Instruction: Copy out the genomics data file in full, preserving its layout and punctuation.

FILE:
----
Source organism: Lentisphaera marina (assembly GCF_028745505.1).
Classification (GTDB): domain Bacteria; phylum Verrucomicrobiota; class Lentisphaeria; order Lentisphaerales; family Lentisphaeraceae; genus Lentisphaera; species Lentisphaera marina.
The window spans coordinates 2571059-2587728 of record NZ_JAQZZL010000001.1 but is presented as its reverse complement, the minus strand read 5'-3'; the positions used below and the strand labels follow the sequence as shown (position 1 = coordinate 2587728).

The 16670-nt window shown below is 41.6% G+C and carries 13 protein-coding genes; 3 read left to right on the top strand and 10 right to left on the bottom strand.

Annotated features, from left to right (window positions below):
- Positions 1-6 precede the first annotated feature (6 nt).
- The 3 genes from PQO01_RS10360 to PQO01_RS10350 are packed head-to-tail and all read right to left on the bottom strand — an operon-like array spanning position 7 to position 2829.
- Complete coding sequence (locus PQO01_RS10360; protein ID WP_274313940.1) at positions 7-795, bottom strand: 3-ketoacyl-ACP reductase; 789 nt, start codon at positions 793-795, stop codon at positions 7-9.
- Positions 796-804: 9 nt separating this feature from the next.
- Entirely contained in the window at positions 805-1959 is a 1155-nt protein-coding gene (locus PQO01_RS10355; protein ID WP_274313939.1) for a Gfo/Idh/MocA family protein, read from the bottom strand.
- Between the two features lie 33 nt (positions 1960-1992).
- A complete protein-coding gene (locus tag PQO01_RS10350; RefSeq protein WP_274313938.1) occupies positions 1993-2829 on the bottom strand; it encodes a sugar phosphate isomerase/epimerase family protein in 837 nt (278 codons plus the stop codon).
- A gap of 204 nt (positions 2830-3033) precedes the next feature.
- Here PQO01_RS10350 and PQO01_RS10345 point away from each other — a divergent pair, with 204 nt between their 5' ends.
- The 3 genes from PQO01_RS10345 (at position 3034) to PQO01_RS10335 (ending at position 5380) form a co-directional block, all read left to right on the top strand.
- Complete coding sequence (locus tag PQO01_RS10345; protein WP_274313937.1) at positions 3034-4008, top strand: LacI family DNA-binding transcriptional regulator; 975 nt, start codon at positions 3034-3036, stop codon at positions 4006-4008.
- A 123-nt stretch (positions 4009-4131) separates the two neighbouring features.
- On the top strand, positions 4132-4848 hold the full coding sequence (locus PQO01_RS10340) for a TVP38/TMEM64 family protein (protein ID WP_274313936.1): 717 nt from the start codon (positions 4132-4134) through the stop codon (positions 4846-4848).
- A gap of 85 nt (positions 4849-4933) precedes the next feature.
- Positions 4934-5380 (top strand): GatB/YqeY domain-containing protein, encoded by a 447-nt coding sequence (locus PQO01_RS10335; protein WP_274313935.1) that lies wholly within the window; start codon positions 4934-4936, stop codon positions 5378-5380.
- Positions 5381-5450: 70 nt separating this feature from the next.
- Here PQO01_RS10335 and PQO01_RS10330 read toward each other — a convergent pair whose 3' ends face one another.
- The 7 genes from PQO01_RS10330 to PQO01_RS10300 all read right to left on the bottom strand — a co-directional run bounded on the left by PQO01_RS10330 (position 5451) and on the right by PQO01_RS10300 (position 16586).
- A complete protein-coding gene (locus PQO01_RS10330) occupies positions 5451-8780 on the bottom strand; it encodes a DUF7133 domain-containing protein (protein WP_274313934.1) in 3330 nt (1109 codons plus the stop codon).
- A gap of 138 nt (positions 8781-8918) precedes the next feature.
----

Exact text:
Source organism: Lentisphaera marina (assembly GCF_028745505.1).
Classification (GTDB): domain Bacteria; phylum Verrucomicrobiota; class Lentisphaeria; order Lentisphaerales; family Lentisphaeraceae; genus Lentisphaera; species Lentisphaera marina.
The window spans coordinates 2571059-2587728 of record NZ_JAQZZL010000001.1 but is presented as its reverse complement, the minus strand read 5'-3'; the positions used below and the strand labels follow the sequence as shown (position 1 = coordinate 2587728).

The 16670-nt window shown below is 41.6% G+C and carries 13 protein-coding genes; 3 read left to right on the top strand and 10 right to left on the bottom strand.

Annotated features, from left to right (window positions below):
- Positions 1-6 precede the first annotated feature (6 nt).
- The 3 genes from PQO01_RS10360 to PQO01_RS10350 are packed head-to-tail and all read right to left on the bottom strand — an operon-like array spanning position 7 to position 2829.
- Complete coding sequence (locus PQO01_RS10360; protein ID WP_274313940.1) at positions 7-795, bottom strand: 3-ketoacyl-ACP reductase; 789 nt, start codon at positions 793-795, stop codon at positions 7-9.
- Positions 796-804: 9 nt separating this feature from the next.
- Entirely contained in the window at positions 805-1959 is a 1155-nt protein-coding gene (locus PQO01_RS10355; protein ID WP_274313939.1) for a Gfo/Idh/MocA family protein, read from the bottom strand.
- Between the two features lie 33 nt (positions 1960-1992).
- A complete protein-coding gene (locus tag PQO01_RS10350; RefSeq protein WP_274313938.1) occupies positions 1993-2829 on the bottom strand; it encodes a sugar phosphate isomerase/epimerase family protein in 837 nt (278 codons plus the stop codon).
- A gap of 204 nt (positions 2830-3033) precedes the next feature.
- Here PQO01_RS10350 and PQO01_RS10345 point away from each other — a divergent pair, with 204 nt between their 5' ends.
- The 3 genes from PQO01_RS10345 (at position 3034) to PQO01_RS10335 (ending at position 5380) form a co-directional block, all read left to right on the top strand.
- Complete coding sequence (locus tag PQO01_RS10345; protein WP_274313937.1) at positions 3034-4008, top strand: LacI family DNA-binding transcriptional regulator; 975 nt, start codon at positions 3034-3036, stop codon at positions 4006-4008.
- A 123-nt stretch (positions 4009-4131) separates the two neighbouring features.
- On the top strand, positions 4132-4848 hold the full coding sequence (locus PQO01_RS10340) for a TVP38/TMEM64 family protein (protein ID WP_274313936.1): 717 nt from the start codon (positions 4132-4134) through the stop codon (positions 4846-4848).
- A gap of 85 nt (positions 4849-4933) precedes the next feature.
- Positions 4934-5380 (top strand): GatB/YqeY domain-containing protein, encoded by a 447-nt coding sequence (locus PQO01_RS10335; protein WP_274313935.1) that lies wholly within the window; start codon positions 4934-4936, stop codon positions 5378-5380.
- Positions 5381-5450: 70 nt separating this feature from the next.
- Here PQO01_RS10335 and PQO01_RS10330 read toward each other — a convergent pair whose 3' ends face one another.
- The 7 genes from PQO01_RS10330 to PQO01_RS10300 all read right to left on the bottom strand — a co-directional run bounded on the left by PQO01_RS10330 (position 5451) and on the right by PQO01_RS10300 (position 16586).
- A complete protein-coding gene (locus PQO01_RS10330) occupies positions 5451-8780 on the bottom strand; it encodes a DUF7133 domain-containing protein (protein WP_274313934.1) in 3330 nt (1109 codons plus the stop codon).
- A gap of 138 nt (positions 8781-8918) precedes the next feature.